A review by Alexander Goldscheider, exclusive to Slipped Disc:
The Prague State Opera continues its remarkable Musica non grata project with a revival of Paul Abraham’s operetta Ball in Savoy. Its original premiere in Berlin on December 23, 1932 was a huge success, alas short-lived as Hitler became chancellor five weeks later. Despite rave reviews, the fact that Hungarian composer Paul Abraham was Jewish, as were librettists Alfred Grünwald and Fritz Löhner-Beda, and impresarios Alfred and Fritz Rotter, led to the show’s closure on April 2, 1933.
It was then premiered somewhat paradoxically on September 9, 1933 by the New German Theater in Prague under the musical direction of George Szell, successor in office to longtime Alexander Zemlinsky. The New German Theater is now the State Opera
On September 16, 2022, nearly 89 years later, audiences in Prague were able to revisit Ball in Savoy in the same newly redecorated building. The production is just as sumptuous and brilliantly executed. The orchestra clearly appreciates the jazzy score with its offbeat orchestration, its classic operetta melodies, a mixture of equally classic dances with South American dances, all on a spectacular decor by Hans Hoffer lit by Jan Dörner as s there was no energy crisis, and in haute-couture suits by Georges Vafias.
Martin Čičvák’s dynamic staging would be even more fascinating if Vlasta Reitererová’s excellent Czech translation suffered a few cuts, especially in the third act, but the audience seemed to enjoy every moment and cheerily clapped at times to catchy tunes. . They were universally excellently performed by a solid cast of opera singers, who had no problem changing their style like Zerlina or Queen of the Night, like Doubravka Součková, or whose night was one of all firsts of their careers, like the young Daniel Matoušek, who practically stole the show, as if he were at the peak of his career. Jiří Hájek and Barbora Řeřichová left nothing to be desired from the quartet of main characters, with a sexy Linda Caridad Fernandez Saez, who danced as if Abraham had written the music for her moves. The extravagantly colored sets and costumes, coupled with exuberant singing and dancing, sometimes make you feel like you’re on Broadway or in the West End.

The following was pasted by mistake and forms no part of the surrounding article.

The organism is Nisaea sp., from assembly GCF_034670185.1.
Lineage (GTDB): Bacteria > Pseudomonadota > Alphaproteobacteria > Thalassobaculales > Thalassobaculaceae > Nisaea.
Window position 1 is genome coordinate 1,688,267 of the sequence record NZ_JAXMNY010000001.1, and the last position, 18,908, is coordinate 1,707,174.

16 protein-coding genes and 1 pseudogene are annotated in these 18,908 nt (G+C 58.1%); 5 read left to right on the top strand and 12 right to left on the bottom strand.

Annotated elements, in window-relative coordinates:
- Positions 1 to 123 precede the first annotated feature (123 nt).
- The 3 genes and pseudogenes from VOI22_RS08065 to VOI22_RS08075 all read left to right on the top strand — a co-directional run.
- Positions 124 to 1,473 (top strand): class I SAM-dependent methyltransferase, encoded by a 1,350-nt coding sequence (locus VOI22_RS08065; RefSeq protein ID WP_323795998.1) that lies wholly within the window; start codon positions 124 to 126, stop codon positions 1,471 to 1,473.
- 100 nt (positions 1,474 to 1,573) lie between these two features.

What should be appreciated above all is the whole complex project of “unwelcome music” which began in 2020 and has so far brought unique concerts and operas as much as research on Czech and German composers from , mostly Jews, whose careers and lives were destroyed by the Nazis.
The State Opera once lagged behind the almost hallowed National Theater under socialism, and the trend continued after the Velvet Revolution. Many productions were shabby in every way, but the three-year, $51 million major overhaul put an end to all that. Its reopening in 2020 coincided with the Musica non grata project and it couldn’t be a more symbiotic achievement. Schönberg’s Erwartung, Schreker’s Der ferne Klang, Weill’s Seven Deadly Sins, Schulhoff’s Flammen, Weinberg’s Kaddish, Weinberger’s Švanda dudák – these are not only the titles that do honor to the victims, but valid and necessary productions for the today’s audience.